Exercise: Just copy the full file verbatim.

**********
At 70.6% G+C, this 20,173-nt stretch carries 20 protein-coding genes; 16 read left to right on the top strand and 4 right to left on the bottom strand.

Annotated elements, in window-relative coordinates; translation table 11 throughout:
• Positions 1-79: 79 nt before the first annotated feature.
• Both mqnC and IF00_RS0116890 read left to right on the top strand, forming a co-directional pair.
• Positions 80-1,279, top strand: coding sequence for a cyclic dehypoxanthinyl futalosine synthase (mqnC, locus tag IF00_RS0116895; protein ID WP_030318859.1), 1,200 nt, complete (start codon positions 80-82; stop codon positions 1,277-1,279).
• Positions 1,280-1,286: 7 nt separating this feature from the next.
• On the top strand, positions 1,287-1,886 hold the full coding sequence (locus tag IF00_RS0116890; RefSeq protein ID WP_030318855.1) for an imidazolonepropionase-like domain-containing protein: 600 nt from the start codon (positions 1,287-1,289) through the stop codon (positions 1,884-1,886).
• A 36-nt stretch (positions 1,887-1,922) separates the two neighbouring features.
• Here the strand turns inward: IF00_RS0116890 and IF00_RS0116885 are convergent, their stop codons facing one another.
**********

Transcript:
At 70.6% G+C, this 20,173-nt stretch carries 20 protein-coding genes; 16 read left to right on the top strand and 4 right to left on the bottom strand.

Annotated elements, in window-relative coordinates; translation table 11 throughout:
• Positions 1-79: 79 nt before the first annotated feature.
• Both mqnC and IF00_RS0116890 read left to right on the top strand, forming a co-directional pair.
• Positions 80-1,279, top strand: coding sequence for a cyclic dehypoxanthinyl futalosine synthase (mqnC, locus tag IF00_RS0116895; protein ID WP_030318859.1), 1,200 nt, complete (start codon positions 80-82; stop codon positions 1,277-1,279).
• Positions 1,280-1,286: 7 nt separating this feature from the next.
• On the top strand, positions 1,287-1,886 hold the full coding sequence (locus tag IF00_RS0116890; RefSeq protein ID WP_030318855.1) for an imidazolonepropionase-like domain-containing protein: 600 nt from the start codon (positions 1,287-1,289) through the stop codon (positions 1,884-1,886).
• A 36-nt stretch (positions 1,887-1,922) separates the two neighbouring features.
• Here the strand turns inward: IF00_RS0116890 and IF00_RS0116885 are convergent, their stop codons facing one another.